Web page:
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Information about STEREO-A close approach to Earth, August 2023

Opportunities for collaborative science with Parker Solar Probe

This page outlines how the orbital configurations of STEREO and Parker Solar Probe can contribute to collaborative science between the two missions. We examine two categories for possible collaborative science: encounters with the planet Venus, and Parker Solar Probe perihelion passages. An additional event where the STEREO Ahead and Parker Solar Probe spacecraft closely approach each other is also examined as an opportunity for cross-calibration of the in situ instruments.

There are a number of ways in which STEREO can support Parker Solar Probe. One way is by providing views of the solar surface and inner corona that are not visible from Earth. Depending on the orbital configuration, STEREO may be able to provide imagery not otherwise available of the solar source regions of the in situ material detected by Parker Solar Probe.

Another favorable configuration is quadrature, when STEREO Ahead and Parker Solar Probe are at roughly right angles to each other. At quadrature, the COR1 and COR2 coronagraphs on STEREO have a good view of the material streaming toward Parker Solar Probe. Given the wide range of longitudes that Parker Solar Probe travels through during its perihelion passes, both STEREO and SOHO will be in quadrature at least part of the pass. Early in the mission, when Ahead and Earth are widely separated, the combination of the two ensures that the entire perihelion pass should be well covered by either Ahead or SOHO.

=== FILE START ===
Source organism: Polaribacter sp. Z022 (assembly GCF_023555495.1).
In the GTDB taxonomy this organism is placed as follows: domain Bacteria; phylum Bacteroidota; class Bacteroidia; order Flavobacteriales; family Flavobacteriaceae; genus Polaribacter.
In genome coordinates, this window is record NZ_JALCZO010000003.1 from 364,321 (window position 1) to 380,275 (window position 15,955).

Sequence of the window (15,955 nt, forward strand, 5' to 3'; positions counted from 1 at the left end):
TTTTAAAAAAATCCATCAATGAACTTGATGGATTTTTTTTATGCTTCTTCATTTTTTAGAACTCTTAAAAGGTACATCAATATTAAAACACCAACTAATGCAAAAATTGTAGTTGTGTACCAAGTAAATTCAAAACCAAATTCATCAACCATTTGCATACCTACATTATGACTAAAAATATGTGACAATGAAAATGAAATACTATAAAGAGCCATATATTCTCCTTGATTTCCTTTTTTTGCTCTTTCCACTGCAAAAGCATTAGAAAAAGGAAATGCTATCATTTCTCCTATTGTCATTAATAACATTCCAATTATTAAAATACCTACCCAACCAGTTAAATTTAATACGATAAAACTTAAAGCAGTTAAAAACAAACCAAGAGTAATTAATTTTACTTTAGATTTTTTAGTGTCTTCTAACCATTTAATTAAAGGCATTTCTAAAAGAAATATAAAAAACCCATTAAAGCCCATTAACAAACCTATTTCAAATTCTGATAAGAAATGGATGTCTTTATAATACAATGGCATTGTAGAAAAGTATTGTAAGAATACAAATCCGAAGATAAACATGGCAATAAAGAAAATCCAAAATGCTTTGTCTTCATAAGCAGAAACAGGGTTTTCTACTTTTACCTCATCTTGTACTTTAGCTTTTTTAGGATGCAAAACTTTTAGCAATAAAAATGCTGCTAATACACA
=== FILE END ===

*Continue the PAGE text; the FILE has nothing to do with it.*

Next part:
For the in situ instruments on both spacecraft, interesting configurations include being situation along the same radial direction, or along the same magnetic field line. Because Parker Solar Probe covers a wide range of longitudes during its perihelion observing passes, these alignments often occur at some point during the pass. This figure shows the difference in heliographic longitude between Parker Solar Probe and STEREO Ahead. The upper panel zooms in on when the two spacecraft are within 10 degrees of being radially aligned. The lower panel shows the heliocentric distance for Parker Solar Probe (solid) and STEREO Ahead (dot-dash). The dashed vertical lines mark the positions of the zero crossings in the upper panel. Many of these zero crossings occur close to Parker Solar Probe perihelia.

Other connections can also be explored through the STEREO Orbit Tool.

Close approach

Venus encounters

Perihelion passages

Last Revised: Wednesday, 16-Jan-2019 18:10:39 UTC
Responsible NASA Official: [email address: Therese.A.Kucera<at>nasa<dot>gov]
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